Please wait while we process your payment
If you don't see it, please check your spam folder. Sometimes it can end up there.
Don’t have an account?
Create Your Account
Sign up for your FREE 7-day trial
Already have an account? Log in
Choose Your Plan
$4.99/month + tax
$24.99/year + tax
Save over 50% with a SparkNotes PLUS Annual Plan!
for a group?
Get Annual Plans at a discount when you buy 2 or more!
$18.74 /subscription + tax
Subtotal $37.48 + tax
on 2-49 accounts
on 50-99 accounts
Want 100 or more?
for a customized plan.
You'll be billed after your free trial ends.
7-Day Free Trial
Renews February 13, 2023
February 6, 2023
Discounts (applied to next billing)
This is not a valid promo code.
(one code per order)
SparkNotes Plus subscription is $4.99/month or $24.99/year as selected above. The free trial period is the first 7 days of your subscription. TO CANCEL YOUR SUBSCRIPTION AND AVOID BEING CHARGED, YOU MUST CANCEL BEFORE THE END OF THE FREE TRIAL PERIOD. You may cancel your subscription on your Subscription and Billing page or contact Customer Support at firstname.lastname@example.org. Your subscription will continue automatically once the free trial period is over. Free trial is available to new customers only.
For the next 7 days, you'll have access to awesome PLUS stuff like AP English test prep, No Fear Shakespeare translations and audio, a note-taking tool, personalized dashboard, & much more!
You’ve successfully purchased a group discount. Your group members can use the joining link below to redeem their group membership. You'll also receive an email with the link.
Members will be prompted to log in or create an account to redeem their group membership.
Thanks for creating a SparkNotes account! Continue to start your free trial.
Your PLUS subscription has expired
In “Harrison Bergeron,” Vonnegut portrays a dystopic totalitarian government that tortures and executes its citizens to achieve its goal of physical and mental equality among all Americans. The beautiful must wear hideous masks or disfigure themselves, the intelligent must listen to earsplitting noises that impede their ability to think, and the graceful and strong must wear weights around their necks at all hours of the day. The government-enforced insistence on total equality seeps into the citizens, who begin to dumb themselves down or hide their special attributes. Some behave this way because they have internalized the government’s goals, and others because they fear that the government will punish them severely if they display any remarkable abilities. The outcome of this quest for equality is disastrous. America becomes a land of cowed, stupid, slow people. Government officials murder the extremely gifted with no fear of reprisal. Equality is more or less achieved, but at the cost of freedom and individual achievement.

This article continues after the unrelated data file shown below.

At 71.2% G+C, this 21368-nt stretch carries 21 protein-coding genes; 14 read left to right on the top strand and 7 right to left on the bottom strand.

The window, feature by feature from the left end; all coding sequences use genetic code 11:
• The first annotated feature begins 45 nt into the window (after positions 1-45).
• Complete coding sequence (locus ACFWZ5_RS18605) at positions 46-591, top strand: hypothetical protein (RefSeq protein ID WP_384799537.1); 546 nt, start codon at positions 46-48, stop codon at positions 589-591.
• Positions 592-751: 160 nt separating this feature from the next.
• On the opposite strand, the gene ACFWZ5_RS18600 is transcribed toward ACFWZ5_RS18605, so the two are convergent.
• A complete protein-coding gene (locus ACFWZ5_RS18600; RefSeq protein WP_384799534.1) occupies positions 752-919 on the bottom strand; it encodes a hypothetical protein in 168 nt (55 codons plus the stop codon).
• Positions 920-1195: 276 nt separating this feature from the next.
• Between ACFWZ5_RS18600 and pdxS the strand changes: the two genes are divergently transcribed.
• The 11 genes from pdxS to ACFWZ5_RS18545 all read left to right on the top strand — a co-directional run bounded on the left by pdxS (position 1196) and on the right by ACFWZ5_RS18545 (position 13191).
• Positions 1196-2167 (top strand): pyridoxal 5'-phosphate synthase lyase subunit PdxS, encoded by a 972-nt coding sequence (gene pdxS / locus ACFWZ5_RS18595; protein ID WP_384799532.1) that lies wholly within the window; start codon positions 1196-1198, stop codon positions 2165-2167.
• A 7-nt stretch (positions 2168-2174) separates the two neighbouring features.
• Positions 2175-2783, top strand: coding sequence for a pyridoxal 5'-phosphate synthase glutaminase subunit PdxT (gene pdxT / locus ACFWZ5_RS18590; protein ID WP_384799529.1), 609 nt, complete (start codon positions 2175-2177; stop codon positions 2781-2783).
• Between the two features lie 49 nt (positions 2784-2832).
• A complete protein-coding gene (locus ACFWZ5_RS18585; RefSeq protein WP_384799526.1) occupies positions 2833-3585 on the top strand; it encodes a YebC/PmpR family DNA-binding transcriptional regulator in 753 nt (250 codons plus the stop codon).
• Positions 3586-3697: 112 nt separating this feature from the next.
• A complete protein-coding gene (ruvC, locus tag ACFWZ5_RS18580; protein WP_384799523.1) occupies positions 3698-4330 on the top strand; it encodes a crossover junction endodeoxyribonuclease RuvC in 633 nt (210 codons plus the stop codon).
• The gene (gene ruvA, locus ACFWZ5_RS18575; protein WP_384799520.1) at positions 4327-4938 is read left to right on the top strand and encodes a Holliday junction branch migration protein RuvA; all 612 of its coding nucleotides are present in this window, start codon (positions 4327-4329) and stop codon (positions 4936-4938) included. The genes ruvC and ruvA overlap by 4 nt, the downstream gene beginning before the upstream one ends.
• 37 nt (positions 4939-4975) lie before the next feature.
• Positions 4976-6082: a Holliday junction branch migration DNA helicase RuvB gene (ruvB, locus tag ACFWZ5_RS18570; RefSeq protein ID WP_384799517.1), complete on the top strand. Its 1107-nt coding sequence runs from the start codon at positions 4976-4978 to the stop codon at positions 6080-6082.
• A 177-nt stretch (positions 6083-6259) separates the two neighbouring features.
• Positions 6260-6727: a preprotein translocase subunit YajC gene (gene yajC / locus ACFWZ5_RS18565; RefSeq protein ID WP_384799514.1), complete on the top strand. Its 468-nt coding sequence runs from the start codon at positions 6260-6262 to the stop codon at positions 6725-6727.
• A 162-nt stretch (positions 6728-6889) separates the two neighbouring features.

Some have argued that Vonnegut’s goal with “Harrison Bergeron” (which was first published in 1961) was to assail the concept of political correctness—even though the practices of the government in the story represent an extreme caricature of ideas of what would come to be called “political correctness” long after the story was written. A more plausible explanation might be that Vonnegut was portraying the dangers of the unchecked powers of an authoritarian government that inserts itself too directly into lives of its citizens, regardless of whether the ideological bent of that government is on the right or on the left side of the political spectrum.
Television is an immensely powerful force that sedates, rules, and terrorizes the characters in “Harrison Bergeron.” To emphasize television’s overwhelming importance in society, Vonnegut makes it a constant presence in his story: the entire narrative takes place as George and Hazel sit in front of the TV. Television functions primarily as a sedative for the masses. Hazel’s cheeks are wet with tears, but because she is distracted by the ballerinas on the screen, she doesn’t remember why she is crying. The government also uses television as a way of enforcing its laws. When dangerously talented people like Harrison are on the loose, for example, the government broadcasts warnings about them. They show a photograph of Harrison with his good looks mutilated and his strength dissipated. The photo is a way of identifying the supposedly dangerous escapee, but it is also a way of intimidating television viewers. It gives them a visual example of the handicaps imposed on those who do not suppress their own abilities. Television further turns into a means of terrorizing the citizens when Diana Moon Glampers shoots Harrison. The live execution is an effective way of showing viewers what will happen to those who dare to disobey the law.